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qps
02-27-2006, 04:13 PM
Is it worth it to store diesel on site, and what kind of cost are involved, locally they provide tanks for free but you must purchase min. of 100 gals at a time...still waiting on cost per gallon, just seems like we waste to much time at gas stations during our season....

Scag48
02-27-2006, 04:58 PM
What about a transfer tank in the back of your truck? 120 gallons could go a long way with the size of equipment you're running. I'm trying to get my stubborn old man to put one in his truck but he says it's "a waste of money" :dizzy: . The only guys I've ever seen store fuel on site were very large companies that would bring in a 1,000 gallon tank. Of course, they were running 4-5 scrapers, 3 D8's, a Zaxis 600, 3 Volvo A40 trucks, and a grader, but you get the picture. Most of the other contractors who were large in size would have their lube guys fuel at the end of the day/early in the AM so operators weren't responsible. That's the kind of job I need, no grease gun, no fueling, just get to the fun stuff!

JB1
02-27-2006, 05:03 PM
not really a price savings on fuel but where you save is everybody standing aroud the station or then when you figure how much junk food and drinks you buy , you really save then.

CutRight
02-27-2006, 07:50 PM
look into a transfer tank. I dont know if theres any in your area but Tractor Supply Company has some decent prices.

qps
02-27-2006, 09:19 PM
not really a price savings on fuel but where you save is everybody standing aroud the station or then when you figure how much junk food and drinks you buy , you really save then.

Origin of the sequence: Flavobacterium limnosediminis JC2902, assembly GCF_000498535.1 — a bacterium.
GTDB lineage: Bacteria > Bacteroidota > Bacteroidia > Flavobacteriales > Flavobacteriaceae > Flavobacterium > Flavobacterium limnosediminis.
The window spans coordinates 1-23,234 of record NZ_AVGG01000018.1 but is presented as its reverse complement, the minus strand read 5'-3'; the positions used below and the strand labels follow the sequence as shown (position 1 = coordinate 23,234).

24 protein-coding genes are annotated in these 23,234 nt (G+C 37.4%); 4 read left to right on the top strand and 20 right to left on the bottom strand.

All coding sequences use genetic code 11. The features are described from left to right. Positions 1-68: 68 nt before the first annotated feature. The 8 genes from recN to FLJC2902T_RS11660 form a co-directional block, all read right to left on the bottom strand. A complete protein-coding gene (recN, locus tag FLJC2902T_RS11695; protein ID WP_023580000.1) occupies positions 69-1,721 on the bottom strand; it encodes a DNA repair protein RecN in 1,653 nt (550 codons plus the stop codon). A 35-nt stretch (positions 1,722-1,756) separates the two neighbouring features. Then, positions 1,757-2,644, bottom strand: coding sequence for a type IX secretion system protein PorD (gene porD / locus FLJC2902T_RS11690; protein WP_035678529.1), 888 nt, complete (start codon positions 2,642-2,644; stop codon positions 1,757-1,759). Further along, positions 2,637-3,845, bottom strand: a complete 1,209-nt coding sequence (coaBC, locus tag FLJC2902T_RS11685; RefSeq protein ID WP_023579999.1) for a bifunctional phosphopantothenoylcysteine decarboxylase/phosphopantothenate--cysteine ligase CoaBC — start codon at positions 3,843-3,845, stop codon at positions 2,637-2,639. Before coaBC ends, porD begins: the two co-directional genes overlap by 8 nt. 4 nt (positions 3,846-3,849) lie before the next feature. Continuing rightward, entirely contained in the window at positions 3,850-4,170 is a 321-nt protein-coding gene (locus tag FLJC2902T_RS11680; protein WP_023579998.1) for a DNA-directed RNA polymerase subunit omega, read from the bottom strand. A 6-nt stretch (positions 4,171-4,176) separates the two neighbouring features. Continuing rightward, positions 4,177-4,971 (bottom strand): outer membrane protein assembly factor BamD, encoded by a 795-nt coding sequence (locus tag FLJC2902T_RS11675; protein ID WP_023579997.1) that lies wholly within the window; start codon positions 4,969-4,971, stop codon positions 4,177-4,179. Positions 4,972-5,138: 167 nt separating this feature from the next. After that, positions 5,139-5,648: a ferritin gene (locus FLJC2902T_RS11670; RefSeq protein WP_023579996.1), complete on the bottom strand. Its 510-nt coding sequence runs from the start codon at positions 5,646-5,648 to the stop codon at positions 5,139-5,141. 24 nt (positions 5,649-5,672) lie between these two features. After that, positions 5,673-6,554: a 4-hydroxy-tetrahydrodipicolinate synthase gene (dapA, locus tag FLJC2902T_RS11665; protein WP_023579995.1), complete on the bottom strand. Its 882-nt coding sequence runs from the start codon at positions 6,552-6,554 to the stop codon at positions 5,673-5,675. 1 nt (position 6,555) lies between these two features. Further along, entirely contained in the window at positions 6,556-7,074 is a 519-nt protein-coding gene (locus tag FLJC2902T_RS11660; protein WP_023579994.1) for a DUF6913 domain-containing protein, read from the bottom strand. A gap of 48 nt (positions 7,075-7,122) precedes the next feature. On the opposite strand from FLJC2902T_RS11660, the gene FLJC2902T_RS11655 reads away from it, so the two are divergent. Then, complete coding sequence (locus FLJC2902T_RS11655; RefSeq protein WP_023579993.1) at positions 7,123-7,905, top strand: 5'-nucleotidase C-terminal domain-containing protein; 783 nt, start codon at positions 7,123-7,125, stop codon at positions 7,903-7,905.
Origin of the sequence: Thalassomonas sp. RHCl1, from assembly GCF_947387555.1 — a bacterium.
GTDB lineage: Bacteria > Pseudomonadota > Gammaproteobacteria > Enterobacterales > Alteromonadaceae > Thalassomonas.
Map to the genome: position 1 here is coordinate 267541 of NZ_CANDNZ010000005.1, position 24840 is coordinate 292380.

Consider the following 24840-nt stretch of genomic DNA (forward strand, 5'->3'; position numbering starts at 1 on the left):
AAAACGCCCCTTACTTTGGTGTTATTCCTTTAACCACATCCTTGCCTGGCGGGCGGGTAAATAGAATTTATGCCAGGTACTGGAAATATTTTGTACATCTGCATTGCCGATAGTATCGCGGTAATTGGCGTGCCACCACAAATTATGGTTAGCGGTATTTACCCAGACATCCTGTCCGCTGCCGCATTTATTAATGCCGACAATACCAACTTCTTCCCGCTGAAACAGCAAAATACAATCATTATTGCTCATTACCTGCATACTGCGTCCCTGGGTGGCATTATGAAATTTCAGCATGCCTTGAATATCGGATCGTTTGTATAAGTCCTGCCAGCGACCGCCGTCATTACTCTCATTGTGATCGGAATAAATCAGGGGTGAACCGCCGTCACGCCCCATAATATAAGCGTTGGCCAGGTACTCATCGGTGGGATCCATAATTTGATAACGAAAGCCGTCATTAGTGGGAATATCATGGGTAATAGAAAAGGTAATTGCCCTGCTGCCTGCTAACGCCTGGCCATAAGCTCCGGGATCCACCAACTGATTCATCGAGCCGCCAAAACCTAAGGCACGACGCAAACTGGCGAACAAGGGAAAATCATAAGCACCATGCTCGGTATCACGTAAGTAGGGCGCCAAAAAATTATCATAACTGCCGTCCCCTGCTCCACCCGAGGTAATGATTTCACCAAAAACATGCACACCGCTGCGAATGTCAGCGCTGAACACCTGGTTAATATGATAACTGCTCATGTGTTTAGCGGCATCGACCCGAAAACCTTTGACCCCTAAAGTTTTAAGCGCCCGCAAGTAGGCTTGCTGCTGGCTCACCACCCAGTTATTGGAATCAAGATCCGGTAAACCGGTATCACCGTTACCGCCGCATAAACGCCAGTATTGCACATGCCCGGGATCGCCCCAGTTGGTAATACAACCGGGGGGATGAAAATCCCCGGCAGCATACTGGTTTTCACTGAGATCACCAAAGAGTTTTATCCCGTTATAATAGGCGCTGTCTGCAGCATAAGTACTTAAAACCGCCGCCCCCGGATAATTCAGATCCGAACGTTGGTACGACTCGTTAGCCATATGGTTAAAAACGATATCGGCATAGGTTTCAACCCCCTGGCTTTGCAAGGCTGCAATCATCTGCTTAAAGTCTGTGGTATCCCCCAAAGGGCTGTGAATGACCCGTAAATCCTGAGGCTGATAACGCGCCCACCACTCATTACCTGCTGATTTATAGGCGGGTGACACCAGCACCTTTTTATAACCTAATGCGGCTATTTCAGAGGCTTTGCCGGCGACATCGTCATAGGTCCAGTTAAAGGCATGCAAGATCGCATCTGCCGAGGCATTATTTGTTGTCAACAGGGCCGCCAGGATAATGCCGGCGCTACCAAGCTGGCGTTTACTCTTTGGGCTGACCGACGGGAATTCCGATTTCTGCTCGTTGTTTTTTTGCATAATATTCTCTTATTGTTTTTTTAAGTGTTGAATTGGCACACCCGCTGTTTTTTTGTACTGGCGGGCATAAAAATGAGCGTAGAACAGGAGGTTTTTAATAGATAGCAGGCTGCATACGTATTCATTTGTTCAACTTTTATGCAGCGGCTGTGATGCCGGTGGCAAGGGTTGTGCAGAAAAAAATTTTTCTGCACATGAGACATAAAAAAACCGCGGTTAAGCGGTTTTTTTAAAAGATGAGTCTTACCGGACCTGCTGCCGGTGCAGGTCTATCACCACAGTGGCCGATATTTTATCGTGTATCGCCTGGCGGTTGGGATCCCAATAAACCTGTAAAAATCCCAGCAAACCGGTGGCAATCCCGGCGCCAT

They quoted a price per gallon higher than all the stations around here...maybe transfer tank is the way to go for now...

Dirty Water
02-27-2006, 09:51 PM
They quoted a price per gallon higher than all the stations around here...maybe transfer tank is the way to go for now...

Odd, I would have thought they would be selling pink, which goes for about 40 cents per gallon cheaper than road diesel here.

qps
02-27-2006, 09:55 PM
Odd, I would have thought they would be selling pink, which goes for about 40 cents per gallon cheaper than road diesel here.

I didn't get a price for off road since we use most of it in our trucks...don't need those problems from the DOT

Dirty Water
02-27-2006, 09:58 PM
I didn't get a price for off road since we use most of it in our trucks...don't need those problems from the DOT

Ah, I don't see the point of onsite fuel at all then if your going to use it in your truck.

Unless you have a nice shop and you put a 1,000 gallon tank and a pump in, that would be real nice.

qps
02-27-2006, 10:09 PM
Ah, I don't see the point of onsite fuel at all then if your going to use it in your truck.

Unless you have a nice shop and you put a 1,000 gallon tank and a pump in, that would be real nice.